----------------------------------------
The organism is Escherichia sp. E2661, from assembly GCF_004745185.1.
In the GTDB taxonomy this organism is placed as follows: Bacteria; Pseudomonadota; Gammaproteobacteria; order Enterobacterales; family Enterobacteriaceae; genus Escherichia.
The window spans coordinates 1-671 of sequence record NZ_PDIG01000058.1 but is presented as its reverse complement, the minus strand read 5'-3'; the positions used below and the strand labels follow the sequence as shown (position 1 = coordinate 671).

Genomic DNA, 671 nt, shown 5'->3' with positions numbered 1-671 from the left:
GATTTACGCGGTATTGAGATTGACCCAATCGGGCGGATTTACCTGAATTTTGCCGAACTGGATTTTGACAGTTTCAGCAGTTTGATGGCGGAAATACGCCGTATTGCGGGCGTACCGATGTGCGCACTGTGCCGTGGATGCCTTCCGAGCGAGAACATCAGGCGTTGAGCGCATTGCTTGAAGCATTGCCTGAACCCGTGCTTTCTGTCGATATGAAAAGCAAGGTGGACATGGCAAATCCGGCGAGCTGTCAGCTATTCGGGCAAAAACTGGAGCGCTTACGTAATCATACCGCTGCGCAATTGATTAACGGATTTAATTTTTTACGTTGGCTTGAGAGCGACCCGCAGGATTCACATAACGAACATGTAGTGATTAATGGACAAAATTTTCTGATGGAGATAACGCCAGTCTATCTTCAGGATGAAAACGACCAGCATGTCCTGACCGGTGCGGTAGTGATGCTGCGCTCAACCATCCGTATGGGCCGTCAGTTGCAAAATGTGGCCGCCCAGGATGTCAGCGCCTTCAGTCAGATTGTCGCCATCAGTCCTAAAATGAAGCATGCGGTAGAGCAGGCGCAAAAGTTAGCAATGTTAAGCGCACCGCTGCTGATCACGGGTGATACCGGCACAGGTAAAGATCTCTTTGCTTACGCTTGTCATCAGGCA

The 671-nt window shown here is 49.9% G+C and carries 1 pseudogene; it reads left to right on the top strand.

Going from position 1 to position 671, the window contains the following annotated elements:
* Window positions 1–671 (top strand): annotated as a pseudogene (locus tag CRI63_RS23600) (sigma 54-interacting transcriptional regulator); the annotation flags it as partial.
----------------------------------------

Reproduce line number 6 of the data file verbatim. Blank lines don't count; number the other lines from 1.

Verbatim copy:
The 671-nt window shown here is 49.9% G+C and carries 1 pseudogene; it reads left to right on the top strand.